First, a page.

Bitcoin was the first cryptocurrency out there, and it’s still the biggest—for now, at least. But, as we’ve explained before, Bitcoin has a lot of problems as a currency. The term “altcoin” refers to any other cryptocurrency that’s not Bitcoin—in other words, they’re alternatives to Bitcoin.

What Are Altcoins, and How Are They Related to Bitcoin?

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Bitcoin is a cryptocurrency, but, technically, it’s a few other things. It’s software that people run (Bitcoin Core), and an underlying blockchain that keeps track of who has which Bitcoins.

While the concept of a blockchain was invented by the creator of Bitcoin, Bitcoin has no monopoly on blockchain technology. Other people can create their own cryptocurrencies and their own blockchains, and that’s generally what cryptocurrencies are.

For example, some of the biggest altcoins you may have heard of include Ether, Ripple, Bitcoin Cash, Litecoin, and Monero.

  • Ether: Ether is the cryptocurrency generated by the Ethereum platform, so this cryptocurrency is often also called Ethereum. The Ethereum platform is a ledger technology other companies can build on. For example, CryptoKitties uses the Ethereum platform.
  • Ripple (XRP): Ripple, also known as XRP, is owned by a private company. Technically, the company is named Ripple and the tokens are named XRP, but the currency is often called the Ripple anyway. Some banks are using Ripple to settle cross-border payments, but they’re basically just sending digital IOUs and settling with traditional money later rather than actually using the XRP tokens.
  • Bitcoin Cash: This was originally a fork of Bitcoin, but is now basically a separate currency, despite the name. It has architectural changes that lead to fast transactions and low fees compared to Bitcoin.
  • Litecoin: Litecoin was also originally a fork of Bitcoin as well. Litecoin uses a different proof-of-work algorithm that’s more intensive on memory, where Bitcoin is more intensive on processing power. Its network tries to complete a block four times as often as Bitcoin, which is designed to speed up transaction confirmation.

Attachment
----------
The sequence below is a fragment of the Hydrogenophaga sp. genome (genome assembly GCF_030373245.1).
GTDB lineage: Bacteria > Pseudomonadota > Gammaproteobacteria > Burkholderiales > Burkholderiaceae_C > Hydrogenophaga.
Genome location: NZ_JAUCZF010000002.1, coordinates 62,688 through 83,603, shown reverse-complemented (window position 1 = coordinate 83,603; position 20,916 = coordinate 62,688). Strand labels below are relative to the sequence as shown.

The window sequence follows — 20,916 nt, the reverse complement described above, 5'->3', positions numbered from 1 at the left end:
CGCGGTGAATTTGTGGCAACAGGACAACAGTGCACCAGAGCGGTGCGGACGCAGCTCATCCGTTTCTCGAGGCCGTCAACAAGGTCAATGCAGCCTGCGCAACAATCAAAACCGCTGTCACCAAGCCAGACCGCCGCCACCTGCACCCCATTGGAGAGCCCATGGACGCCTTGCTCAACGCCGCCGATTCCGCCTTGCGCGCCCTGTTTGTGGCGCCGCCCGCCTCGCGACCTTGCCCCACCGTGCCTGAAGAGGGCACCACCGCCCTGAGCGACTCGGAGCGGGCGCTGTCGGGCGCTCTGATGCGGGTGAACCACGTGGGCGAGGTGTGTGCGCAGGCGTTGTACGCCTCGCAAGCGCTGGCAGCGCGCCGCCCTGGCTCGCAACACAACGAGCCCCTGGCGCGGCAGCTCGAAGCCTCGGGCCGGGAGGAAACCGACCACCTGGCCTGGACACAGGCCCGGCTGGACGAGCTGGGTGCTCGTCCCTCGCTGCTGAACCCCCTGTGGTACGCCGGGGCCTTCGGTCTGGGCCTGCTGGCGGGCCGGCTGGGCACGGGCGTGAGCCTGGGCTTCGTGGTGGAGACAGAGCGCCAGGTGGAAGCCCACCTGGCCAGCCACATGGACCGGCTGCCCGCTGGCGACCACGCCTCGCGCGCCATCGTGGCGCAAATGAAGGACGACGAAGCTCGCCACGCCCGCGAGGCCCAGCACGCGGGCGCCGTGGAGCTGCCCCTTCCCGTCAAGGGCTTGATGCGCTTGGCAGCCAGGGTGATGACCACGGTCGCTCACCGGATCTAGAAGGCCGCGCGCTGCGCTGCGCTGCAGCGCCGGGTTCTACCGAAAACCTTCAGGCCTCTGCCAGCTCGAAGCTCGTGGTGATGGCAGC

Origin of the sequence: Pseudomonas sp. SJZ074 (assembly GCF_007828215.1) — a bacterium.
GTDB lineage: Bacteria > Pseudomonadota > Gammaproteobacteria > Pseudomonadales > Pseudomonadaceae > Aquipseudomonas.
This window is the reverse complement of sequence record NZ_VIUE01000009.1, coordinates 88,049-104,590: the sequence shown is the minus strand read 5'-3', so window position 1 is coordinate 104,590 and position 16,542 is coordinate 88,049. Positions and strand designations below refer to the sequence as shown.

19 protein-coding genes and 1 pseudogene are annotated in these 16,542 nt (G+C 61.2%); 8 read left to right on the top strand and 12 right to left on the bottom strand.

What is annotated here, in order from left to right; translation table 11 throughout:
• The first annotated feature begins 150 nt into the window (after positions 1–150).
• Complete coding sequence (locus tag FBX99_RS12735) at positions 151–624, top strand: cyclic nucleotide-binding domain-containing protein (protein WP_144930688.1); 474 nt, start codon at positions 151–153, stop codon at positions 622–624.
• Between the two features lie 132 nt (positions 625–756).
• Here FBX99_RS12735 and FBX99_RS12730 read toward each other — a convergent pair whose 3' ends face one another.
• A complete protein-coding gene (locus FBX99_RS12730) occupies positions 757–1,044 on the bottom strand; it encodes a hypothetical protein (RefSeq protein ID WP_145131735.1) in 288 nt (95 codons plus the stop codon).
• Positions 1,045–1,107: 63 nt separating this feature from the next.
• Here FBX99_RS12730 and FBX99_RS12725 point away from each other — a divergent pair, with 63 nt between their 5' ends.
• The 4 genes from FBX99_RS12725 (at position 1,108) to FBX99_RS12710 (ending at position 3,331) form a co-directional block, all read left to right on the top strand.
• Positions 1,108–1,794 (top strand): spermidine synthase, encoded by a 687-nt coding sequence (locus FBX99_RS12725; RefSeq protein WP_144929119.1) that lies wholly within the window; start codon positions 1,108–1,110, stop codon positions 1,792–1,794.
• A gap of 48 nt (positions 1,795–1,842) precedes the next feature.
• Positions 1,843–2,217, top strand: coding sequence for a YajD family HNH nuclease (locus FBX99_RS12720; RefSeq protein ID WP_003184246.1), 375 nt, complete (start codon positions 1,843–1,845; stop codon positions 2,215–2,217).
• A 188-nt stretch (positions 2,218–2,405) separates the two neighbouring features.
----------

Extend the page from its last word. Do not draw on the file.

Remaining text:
• Monero: Monero is designed to be “secure, private, and untraceable”. Unlike with Bitcoin, transactions on the blockchain can’t be traced back to individual users. This makes it popular for online drug marketplaces.

These are just a few examples. But there are thousands of altcoins, and anyone can create one.

Of course, anyone can create something, call it a cryptocurrency, and try to get people to use it. There’s no guarantee the underlying technology is even based on a blockchain or a solid distributed trust network just because someone’s throwing the word “cryptocurrency” around.

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To make things a little more confusing, some altcoins are even based on Bitcoin—kind of. For example, Bitcoin Cash was created by taking the existing Bitcoin code and modifying it, and going in a different direction. This is known as a “fork”, and it also resulted in a fork in the blockchain.

Bitcoin Cash now has its own separate blockchain that inherited the main Bitcoin blockchain’s history, which is why everyone who owned Bitcoin at the time of the fork also gained an equal amount of Bitcoin Cash. As Bitcoin is open source, anyone can do this. Although the community trusts the Bitcoin Core developers at the moment, it’s possible that in the future the enough people could lose trust in them and switch to software provided by different developers working on the Bitcoin code. That would then become the new “Bitcoin”. It’s all decentralized like that.

So, if anyone can create altcoins or fork the Bitcoin blockchain, what causes them to have any value instead of them falling flat and being ignored? Like with Bitcoin and everything else in life, altcoins merely have the value people place on them.

Why Do People Keep Creating Altcoins?

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So why do people keep creating altcoins, anyway? Well there are two answers to that question, depending on how cynical you want to be.